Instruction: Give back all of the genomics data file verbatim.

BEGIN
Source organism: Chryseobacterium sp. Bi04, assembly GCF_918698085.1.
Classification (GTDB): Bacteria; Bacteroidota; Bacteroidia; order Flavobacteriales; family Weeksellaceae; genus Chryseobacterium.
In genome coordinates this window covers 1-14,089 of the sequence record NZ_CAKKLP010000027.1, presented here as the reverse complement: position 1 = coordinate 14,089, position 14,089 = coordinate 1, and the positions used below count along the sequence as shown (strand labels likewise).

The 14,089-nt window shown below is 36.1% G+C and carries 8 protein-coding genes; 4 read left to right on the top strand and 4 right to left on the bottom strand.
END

Source organism: Chryseobacterium sp. Bi04, assembly GCF_918698085.1.
Classification (GTDB): Bacteria; Bacteroidota; Bacteroidia; order Flavobacteriales; family Weeksellaceae; genus Chryseobacterium.
In genome coordinates this window covers 1-14,089 of the sequence record NZ_CAKKLP010000027.1, presented here as the reverse complement: position 1 = coordinate 14,089, position 14,089 = coordinate 1, and the positions used below count along the sequence as shown (strand labels likewise).

The 14,089-nt window shown below is 36.1% G+C and carries 8 protein-coding genes; 4 read left to right on the top strand and 4 right to left on the bottom strand.